As for integrating the differently abled, “I think there needs to be a revolution in how we look at people with disabilities and understand that you don’t need to be defined by your “disability”. It takes a change in consciousness. But if you have that change in consciousness, I don’t see any reason why there shouldn’t be help for folks with disability.

I don’t want to get too political but I think there are some differences I’ve observed in how people with disability are talked about or treated in the West vs. in some countries in Asia where I think often times disability is hidden away, and I don’t know what the reasons for that are. But I don’t think that helps, obviously to those with disability. So, I would hope that in the future there’s more consciousness raised,” he says.

Dr. Ernst is currently working on a Fulbright Commission grant in Nepal where he will reside till July, after which he will return to teaching medicine in the US.

clip_image003Courtesy: The Sunday Times

Sipping an after-lunch coffee, Theresa M.V. Drake quips ruefully that she has brought the rains. True, she arrived the previous Friday to some of the worst showers to lash Sri Lanka in recent months. But flooded roads and thunderstorms notwithstanding, the dynamic US State Department program officer for South and Central Asia was soon heading down south to see firsthand, in a crowded classroom in Matara the results of some of the work she had been putting through from her desk in Washington, DC- half a world away.

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Theresa M.V. Drake

As she watched primary schoolchildren of Sujatha Vidayalaya, Matara clap their hands and recite in English, fully engrossed in playing a modified version of ‘Simon Says’ led by a young American on a Fulbright scholarship, Theresa was more than pleased with the impact of the new Énglish Teaching Assistant (ETA) programme her office has recently begun.

As an officer of the State Department, working for the Bureau of Educational and Cultural Affairs, in the office of academic exchanges which is responsible for the Fulbright programme, she has been liasing with local Fulbright Executive Director Tissa Jayatilaka in bringing three young Americans here to help with English teaching in Sri Lanka.

Every year the Fulbright programme which had its aegis through a visionary young Senator from Arkansas enables Americans to embark on study in other countries and similarly have scholars from those countries visit America. J. William Fulbright’s legacy continues to be one of the most extraordinarily successful and enduring international exchange programmes, the aim being one of cultural interaction and the building of mutual understanding, the recipients being chosen through a stringent procedure and purely on merit. Theresa and her office of academic exchange work closely with the local Fulbright Commissions to help them programme the annual allocation that they get from the State Department that funds an even number of Americans coming here and Sri Lankans going to the US.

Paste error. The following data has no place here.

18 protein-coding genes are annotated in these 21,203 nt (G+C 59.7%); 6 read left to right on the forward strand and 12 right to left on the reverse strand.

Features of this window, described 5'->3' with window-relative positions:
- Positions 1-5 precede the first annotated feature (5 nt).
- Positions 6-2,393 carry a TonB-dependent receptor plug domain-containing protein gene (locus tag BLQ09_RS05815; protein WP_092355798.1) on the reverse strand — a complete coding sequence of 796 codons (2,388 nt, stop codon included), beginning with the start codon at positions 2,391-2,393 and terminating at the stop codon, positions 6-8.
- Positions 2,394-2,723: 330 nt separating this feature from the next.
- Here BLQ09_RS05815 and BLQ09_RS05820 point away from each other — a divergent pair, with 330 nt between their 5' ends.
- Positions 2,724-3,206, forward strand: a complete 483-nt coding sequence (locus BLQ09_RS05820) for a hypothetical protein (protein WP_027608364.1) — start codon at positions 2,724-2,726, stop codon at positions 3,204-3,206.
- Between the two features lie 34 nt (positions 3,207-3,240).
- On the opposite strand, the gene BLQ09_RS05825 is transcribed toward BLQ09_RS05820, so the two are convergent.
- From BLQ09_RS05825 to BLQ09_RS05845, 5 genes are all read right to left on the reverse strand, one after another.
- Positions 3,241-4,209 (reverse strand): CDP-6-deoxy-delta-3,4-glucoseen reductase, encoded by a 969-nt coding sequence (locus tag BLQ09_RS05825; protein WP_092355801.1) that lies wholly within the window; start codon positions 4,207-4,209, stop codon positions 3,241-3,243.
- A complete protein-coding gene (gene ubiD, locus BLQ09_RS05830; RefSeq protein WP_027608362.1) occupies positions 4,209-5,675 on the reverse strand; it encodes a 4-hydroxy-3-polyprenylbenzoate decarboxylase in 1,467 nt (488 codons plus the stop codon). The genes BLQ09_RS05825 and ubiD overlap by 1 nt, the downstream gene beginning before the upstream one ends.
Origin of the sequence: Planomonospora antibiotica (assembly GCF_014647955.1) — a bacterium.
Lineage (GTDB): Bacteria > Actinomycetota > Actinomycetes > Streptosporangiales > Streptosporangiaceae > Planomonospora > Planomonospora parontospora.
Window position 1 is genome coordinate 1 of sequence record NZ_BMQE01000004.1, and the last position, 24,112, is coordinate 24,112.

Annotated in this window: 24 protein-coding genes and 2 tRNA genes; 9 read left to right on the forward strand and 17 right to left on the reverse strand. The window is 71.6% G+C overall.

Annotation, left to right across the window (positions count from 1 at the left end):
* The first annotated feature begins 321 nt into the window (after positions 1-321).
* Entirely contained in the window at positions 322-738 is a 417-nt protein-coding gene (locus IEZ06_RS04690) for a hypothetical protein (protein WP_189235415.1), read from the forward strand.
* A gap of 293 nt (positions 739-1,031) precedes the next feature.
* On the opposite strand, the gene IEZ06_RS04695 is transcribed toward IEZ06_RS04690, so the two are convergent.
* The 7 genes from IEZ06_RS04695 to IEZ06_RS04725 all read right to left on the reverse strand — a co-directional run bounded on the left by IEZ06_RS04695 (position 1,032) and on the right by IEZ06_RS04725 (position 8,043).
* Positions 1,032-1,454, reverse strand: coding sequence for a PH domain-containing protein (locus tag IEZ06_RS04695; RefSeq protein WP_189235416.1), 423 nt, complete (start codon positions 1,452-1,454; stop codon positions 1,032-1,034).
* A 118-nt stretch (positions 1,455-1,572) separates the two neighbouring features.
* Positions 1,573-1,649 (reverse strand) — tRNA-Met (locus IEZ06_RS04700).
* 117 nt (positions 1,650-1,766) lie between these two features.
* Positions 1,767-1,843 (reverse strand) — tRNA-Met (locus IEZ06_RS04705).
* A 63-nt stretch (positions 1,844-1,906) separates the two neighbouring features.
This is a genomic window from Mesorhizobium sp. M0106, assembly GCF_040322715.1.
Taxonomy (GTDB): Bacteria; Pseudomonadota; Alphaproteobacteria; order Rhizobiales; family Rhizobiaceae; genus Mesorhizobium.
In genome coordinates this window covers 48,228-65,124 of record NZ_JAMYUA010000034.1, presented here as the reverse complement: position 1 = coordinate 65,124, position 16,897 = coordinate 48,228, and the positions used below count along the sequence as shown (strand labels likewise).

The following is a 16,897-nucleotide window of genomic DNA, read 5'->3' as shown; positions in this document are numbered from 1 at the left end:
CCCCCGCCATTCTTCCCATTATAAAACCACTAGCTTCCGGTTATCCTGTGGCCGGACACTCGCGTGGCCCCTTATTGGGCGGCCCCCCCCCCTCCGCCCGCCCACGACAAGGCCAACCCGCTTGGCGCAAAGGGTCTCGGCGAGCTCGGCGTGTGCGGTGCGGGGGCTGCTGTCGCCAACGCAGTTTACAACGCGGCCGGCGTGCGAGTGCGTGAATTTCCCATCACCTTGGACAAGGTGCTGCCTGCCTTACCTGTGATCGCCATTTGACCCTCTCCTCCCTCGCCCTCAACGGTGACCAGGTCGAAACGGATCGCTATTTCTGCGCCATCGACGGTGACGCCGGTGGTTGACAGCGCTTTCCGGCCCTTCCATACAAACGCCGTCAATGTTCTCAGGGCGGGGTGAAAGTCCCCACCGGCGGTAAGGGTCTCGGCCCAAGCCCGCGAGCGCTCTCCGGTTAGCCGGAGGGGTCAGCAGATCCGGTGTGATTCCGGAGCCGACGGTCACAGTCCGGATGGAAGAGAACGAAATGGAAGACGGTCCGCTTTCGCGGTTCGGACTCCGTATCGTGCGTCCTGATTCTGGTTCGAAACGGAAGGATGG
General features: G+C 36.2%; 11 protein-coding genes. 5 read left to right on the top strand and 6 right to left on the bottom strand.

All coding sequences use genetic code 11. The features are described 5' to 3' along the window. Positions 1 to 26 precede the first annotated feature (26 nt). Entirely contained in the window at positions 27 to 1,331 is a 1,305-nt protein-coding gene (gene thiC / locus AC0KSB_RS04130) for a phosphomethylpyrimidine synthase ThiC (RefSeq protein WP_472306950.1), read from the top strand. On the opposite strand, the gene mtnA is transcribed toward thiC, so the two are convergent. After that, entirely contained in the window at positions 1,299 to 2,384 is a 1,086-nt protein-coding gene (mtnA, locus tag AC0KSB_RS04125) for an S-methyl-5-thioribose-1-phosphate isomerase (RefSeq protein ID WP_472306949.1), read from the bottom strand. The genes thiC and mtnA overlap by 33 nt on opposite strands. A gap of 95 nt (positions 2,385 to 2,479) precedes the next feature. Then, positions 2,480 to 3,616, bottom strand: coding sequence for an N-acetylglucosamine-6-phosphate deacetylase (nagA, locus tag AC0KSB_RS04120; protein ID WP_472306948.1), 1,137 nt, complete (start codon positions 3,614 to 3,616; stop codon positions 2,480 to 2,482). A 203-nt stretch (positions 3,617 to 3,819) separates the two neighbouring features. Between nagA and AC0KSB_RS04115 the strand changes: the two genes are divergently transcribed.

The core programme is for US scholars and students, Sri Lankan scholars and Sri Lankan students, Theresa explains. The Ämerican students are recent undergrads, some may have a Masters degree and they come here to do research not to lecture. The students from Sri Lanka on the other hand go to the US to follow a Masters and return with a Master’s degree. “They’re known for getting into terrific universities, with awards, tuition remission etc,” Theresa remarks on how they have always been very impressed with the calibre of Sri Lankan scholars.

Fulbright’s English Teaching Assistant programme is a first here, having been initially launched in Nepal. The response was so great that they decided to look to another Asian country- Sri Lanka was interested and so with the active participation of the local Fulbright Commission three young Americans arrived late last year to experience a whole different culture and share their skills.

Theresa herself has experienced different fields – armed with a degree in political science from the University of Washington in Seattle and a masters from Georgetown University, she started off specializing in Latin America but now affirms that she is well into South and Central Asia. Describing herself as a civil servant as opposed to the Foreign Service officers at the State Department, her portfolio includes Sri Lanka, Maldives and Pakistan.

The ETA though not one of their core programmes here is one that resonates with the Fulbright philosophy. Theresa explains that that the idea is to hopefully make an impact in improving English language skills – “they’re not teachers or professors, but undergraduates with an interest in assisting in that capacity.”

Particularly gratifying for her was being able to see the two young women ETAs in action at Sujatha Vidyalaya. “They go to the primary school in the morning and secondary school in the afternoon. They’ve had some training in methodology and they are working with the teachers, side by side in how they implement the curriculum in the classroom, and just enhance and supplement the teachers’ classroom experience.”